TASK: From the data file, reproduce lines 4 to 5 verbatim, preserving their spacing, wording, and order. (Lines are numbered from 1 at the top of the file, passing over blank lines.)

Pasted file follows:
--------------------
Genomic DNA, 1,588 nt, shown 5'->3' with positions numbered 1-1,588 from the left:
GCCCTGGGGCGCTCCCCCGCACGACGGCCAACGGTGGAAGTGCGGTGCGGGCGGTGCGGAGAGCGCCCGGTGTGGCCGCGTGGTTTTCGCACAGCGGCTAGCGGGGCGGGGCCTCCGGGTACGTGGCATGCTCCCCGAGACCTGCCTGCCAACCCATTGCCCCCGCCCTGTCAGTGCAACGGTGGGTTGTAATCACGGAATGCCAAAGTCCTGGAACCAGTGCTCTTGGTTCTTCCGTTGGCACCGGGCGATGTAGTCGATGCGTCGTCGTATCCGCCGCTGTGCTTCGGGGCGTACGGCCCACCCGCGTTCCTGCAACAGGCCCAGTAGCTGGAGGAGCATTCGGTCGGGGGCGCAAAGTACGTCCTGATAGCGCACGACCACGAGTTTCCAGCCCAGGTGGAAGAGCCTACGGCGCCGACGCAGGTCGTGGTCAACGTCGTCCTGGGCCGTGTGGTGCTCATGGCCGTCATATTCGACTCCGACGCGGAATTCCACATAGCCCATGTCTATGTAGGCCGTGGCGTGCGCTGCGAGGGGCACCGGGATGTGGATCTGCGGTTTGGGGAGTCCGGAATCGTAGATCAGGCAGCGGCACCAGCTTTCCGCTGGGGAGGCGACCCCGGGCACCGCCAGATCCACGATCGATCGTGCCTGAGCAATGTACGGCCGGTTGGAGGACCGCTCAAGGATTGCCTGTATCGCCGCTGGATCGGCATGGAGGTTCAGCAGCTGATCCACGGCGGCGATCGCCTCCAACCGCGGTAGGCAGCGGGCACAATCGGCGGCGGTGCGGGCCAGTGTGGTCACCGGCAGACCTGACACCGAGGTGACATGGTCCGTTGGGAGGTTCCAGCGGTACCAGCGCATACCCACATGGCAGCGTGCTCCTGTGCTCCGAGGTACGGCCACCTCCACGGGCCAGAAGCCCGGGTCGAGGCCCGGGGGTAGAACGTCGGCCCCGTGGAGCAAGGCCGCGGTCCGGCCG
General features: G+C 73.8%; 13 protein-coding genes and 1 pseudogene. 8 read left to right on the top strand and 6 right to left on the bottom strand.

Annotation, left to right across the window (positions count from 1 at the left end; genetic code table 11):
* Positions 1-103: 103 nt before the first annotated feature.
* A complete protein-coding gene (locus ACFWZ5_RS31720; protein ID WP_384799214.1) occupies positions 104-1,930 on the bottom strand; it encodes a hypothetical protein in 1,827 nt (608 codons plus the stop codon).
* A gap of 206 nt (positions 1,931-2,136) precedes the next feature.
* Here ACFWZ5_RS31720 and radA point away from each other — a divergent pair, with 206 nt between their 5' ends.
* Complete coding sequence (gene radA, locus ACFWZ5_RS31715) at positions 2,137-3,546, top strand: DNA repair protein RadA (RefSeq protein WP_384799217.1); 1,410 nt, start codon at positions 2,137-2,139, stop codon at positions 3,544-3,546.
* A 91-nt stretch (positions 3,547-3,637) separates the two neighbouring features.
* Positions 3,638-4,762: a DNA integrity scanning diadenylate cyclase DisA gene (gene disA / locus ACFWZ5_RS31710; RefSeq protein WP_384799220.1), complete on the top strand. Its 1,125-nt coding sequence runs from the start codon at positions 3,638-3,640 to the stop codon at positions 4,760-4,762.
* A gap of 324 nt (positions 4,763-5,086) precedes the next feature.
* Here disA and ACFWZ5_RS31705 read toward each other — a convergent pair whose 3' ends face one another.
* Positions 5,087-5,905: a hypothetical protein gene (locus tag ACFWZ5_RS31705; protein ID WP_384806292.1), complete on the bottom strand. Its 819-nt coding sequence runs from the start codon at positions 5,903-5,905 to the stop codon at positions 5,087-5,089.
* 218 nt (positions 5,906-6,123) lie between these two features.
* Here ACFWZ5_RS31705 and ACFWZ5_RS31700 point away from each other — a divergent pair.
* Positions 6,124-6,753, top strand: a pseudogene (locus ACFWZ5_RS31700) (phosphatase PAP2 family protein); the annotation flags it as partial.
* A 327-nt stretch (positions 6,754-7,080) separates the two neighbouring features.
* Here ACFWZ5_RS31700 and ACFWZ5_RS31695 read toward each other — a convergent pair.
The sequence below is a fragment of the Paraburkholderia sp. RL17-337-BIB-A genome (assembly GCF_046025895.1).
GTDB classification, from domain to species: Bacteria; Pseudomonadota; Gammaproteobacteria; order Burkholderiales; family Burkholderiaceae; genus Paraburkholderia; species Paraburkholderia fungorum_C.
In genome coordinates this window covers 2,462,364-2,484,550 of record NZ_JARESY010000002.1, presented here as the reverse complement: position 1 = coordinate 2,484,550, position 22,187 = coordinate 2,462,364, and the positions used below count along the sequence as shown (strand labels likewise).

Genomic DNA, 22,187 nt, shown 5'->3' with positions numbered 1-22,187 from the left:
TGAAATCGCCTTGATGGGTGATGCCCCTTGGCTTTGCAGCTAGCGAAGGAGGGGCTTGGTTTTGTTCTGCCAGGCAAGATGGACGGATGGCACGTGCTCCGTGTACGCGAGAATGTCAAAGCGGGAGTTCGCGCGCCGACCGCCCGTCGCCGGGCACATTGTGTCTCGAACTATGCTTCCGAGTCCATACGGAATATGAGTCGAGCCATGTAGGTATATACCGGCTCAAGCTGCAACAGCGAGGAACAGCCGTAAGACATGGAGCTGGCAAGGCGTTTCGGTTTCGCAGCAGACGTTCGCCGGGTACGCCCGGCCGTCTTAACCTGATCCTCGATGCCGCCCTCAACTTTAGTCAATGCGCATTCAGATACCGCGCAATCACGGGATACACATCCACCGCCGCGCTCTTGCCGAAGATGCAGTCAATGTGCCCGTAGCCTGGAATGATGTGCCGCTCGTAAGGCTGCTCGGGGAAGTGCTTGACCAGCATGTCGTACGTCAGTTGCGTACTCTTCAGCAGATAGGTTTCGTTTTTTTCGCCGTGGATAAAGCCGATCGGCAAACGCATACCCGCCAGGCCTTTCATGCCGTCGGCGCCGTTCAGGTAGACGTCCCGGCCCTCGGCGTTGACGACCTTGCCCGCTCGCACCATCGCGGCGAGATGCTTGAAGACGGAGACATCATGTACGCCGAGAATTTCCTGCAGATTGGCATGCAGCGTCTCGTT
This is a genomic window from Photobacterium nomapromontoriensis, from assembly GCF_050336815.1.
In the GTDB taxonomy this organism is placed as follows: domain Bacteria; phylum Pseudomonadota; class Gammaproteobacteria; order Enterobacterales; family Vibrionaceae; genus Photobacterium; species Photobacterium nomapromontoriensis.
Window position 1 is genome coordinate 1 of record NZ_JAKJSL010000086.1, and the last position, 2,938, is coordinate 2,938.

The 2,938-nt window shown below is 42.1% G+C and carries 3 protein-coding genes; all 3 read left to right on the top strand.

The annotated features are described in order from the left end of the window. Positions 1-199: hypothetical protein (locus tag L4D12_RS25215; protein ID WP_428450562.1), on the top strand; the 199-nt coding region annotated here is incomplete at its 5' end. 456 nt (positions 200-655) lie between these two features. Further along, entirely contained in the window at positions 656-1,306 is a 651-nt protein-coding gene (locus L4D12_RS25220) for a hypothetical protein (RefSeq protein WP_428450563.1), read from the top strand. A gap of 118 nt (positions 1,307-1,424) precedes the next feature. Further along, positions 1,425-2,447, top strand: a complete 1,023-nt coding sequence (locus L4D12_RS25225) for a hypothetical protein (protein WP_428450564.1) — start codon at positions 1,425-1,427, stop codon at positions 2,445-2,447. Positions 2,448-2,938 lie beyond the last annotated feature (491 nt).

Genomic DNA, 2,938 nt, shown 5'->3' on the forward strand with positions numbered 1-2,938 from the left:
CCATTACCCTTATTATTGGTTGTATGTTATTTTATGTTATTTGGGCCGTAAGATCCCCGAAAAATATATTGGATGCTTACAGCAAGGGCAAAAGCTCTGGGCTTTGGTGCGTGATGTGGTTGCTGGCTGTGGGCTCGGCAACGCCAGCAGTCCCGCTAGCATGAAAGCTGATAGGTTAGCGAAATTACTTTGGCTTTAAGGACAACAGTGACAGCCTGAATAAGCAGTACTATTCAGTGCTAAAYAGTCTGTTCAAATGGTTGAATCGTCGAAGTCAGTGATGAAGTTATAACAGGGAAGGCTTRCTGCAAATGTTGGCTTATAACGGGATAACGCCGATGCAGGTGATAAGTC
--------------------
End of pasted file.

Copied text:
Annotation, left to right across the window (positions count from 1 at the left end; genetic code table 11):
* Positions 1-103: 103 nt before the first annotated feature.